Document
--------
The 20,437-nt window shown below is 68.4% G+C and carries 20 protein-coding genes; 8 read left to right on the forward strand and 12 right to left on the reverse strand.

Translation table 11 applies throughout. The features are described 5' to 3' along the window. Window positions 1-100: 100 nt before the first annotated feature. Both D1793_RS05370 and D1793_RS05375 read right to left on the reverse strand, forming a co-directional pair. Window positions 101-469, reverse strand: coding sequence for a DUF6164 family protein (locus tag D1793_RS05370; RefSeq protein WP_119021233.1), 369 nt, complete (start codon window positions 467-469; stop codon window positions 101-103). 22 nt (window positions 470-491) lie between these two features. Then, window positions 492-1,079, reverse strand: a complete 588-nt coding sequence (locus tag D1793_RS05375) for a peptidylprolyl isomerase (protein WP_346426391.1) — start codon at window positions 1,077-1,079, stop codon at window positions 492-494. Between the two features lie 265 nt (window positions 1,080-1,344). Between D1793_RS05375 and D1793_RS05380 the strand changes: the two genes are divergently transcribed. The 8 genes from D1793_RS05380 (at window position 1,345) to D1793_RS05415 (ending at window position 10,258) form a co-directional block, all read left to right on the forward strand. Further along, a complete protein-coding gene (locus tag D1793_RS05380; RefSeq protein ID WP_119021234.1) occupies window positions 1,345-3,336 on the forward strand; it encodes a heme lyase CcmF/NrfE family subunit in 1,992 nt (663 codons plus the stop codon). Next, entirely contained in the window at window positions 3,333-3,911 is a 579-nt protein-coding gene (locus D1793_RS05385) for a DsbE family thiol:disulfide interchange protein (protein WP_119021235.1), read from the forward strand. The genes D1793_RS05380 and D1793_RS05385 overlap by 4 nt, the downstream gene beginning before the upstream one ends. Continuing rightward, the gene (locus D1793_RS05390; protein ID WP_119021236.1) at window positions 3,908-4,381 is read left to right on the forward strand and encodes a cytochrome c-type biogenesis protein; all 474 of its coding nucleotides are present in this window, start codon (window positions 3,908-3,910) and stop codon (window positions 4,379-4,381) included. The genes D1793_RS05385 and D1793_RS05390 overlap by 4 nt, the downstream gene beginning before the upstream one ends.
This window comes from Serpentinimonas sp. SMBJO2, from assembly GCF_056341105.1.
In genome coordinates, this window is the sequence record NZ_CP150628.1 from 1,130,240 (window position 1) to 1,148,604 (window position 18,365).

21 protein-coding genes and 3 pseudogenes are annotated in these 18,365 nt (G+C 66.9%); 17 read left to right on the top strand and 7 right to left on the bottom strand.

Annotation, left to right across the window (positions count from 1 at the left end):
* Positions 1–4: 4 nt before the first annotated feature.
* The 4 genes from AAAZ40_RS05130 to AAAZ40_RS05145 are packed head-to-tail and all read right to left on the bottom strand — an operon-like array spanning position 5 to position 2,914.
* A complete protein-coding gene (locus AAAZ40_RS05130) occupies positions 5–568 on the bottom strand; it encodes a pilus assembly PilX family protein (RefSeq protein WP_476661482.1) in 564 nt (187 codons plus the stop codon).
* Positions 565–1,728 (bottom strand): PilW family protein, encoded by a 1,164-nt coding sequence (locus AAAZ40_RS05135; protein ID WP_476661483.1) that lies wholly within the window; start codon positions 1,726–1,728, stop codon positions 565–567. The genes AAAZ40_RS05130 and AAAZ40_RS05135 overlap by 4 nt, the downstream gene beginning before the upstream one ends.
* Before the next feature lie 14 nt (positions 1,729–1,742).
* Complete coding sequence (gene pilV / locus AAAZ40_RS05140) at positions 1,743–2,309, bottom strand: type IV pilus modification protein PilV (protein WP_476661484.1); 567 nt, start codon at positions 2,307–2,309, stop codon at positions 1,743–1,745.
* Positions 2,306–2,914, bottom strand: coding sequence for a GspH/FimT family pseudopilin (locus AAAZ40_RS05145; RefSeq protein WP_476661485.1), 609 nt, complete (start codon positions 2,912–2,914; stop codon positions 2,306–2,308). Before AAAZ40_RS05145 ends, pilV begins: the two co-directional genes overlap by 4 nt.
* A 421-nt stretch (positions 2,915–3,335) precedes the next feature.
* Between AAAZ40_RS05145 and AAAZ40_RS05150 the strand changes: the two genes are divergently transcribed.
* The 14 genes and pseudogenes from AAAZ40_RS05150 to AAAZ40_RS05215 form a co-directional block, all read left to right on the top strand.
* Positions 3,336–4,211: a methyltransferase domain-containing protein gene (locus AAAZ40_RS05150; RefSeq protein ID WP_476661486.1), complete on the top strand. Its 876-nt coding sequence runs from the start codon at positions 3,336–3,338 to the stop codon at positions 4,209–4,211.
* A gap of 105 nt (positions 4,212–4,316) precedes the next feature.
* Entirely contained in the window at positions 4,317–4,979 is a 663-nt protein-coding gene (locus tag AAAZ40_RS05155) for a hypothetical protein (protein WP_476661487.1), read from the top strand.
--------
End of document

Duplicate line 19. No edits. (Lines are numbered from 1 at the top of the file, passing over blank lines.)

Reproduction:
* Entirely contained in the window at positions 4,317–4,979 is a 663-nt protein-coding gene (locus tag AAAZ40_RS05155) for a hypothetical protein (protein WP_476661487.1), read from the top strand.